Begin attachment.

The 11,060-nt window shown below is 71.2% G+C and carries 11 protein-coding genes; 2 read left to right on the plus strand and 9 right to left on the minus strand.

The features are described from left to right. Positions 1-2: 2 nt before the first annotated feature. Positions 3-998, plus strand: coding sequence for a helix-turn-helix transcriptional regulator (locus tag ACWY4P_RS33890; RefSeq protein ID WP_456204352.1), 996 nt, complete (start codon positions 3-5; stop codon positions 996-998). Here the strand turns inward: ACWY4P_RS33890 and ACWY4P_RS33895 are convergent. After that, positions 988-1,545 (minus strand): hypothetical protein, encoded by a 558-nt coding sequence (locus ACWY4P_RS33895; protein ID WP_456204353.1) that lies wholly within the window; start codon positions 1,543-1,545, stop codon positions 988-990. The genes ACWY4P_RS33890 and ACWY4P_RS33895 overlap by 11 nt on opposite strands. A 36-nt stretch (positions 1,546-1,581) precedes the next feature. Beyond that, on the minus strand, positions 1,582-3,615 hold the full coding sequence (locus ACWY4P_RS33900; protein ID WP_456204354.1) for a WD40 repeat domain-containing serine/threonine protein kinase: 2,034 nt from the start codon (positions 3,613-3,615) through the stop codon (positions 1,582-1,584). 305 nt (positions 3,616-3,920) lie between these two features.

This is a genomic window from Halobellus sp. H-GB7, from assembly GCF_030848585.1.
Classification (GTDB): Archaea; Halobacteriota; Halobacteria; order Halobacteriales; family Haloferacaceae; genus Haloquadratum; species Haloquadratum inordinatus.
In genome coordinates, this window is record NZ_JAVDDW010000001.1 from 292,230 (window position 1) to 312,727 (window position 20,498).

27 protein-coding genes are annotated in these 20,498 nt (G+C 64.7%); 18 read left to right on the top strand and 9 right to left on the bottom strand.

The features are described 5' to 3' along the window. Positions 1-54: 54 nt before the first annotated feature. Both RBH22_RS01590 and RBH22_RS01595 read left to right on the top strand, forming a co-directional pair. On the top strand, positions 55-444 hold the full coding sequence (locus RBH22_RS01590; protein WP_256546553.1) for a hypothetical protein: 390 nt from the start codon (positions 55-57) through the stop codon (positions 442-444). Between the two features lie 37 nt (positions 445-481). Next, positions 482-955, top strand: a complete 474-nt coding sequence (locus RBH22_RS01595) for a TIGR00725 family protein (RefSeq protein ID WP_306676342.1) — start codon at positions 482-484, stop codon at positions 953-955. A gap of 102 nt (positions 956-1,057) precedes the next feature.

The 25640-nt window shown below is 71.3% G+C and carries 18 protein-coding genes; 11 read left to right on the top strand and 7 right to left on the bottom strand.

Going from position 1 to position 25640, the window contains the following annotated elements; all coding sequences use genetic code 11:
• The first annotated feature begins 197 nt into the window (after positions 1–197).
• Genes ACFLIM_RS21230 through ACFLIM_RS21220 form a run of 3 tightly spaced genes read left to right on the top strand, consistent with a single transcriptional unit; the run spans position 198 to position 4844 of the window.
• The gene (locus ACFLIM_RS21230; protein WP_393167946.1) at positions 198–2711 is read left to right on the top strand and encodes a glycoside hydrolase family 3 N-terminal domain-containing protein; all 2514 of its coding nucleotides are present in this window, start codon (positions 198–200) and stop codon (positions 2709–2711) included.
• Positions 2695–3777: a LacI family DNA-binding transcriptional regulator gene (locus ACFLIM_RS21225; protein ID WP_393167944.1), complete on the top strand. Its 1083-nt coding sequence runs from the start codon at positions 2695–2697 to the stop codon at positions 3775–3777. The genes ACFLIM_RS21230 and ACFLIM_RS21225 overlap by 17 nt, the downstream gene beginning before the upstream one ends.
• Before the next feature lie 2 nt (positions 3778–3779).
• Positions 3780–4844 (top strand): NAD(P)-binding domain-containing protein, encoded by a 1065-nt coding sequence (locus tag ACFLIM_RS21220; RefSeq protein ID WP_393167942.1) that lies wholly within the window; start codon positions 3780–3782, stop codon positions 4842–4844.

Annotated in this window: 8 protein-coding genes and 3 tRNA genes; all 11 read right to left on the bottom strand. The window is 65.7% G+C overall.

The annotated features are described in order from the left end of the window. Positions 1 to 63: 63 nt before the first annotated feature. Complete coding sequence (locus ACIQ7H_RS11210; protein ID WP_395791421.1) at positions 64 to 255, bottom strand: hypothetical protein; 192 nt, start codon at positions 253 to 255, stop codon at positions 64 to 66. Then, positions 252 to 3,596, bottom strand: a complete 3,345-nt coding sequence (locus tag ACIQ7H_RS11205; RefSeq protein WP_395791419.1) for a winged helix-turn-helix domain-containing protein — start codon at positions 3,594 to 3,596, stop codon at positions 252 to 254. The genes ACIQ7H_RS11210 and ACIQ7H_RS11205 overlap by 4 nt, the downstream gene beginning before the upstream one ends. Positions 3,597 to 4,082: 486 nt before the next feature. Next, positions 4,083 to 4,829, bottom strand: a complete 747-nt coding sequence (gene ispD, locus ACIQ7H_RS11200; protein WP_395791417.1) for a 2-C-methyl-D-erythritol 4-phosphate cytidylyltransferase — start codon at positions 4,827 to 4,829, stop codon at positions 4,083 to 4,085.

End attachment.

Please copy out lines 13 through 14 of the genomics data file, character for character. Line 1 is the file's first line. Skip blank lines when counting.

• Positions 2695–3777: a LacI family DNA-binding transcriptional regulator gene (locus ACFLIM_RS21225; protein ID WP_393167944.1), complete on the top strand. Its 1083-nt coding sequence runs from the start codon at positions 2695–2697 to the stop codon at positions 3775–3777. The genes ACFLIM_RS21230 and ACFLIM_RS21225 overlap by 17 nt, the downstream gene beginning before the upstream one ends.
• Before the next feature lie 2 nt (positions 3778–3779).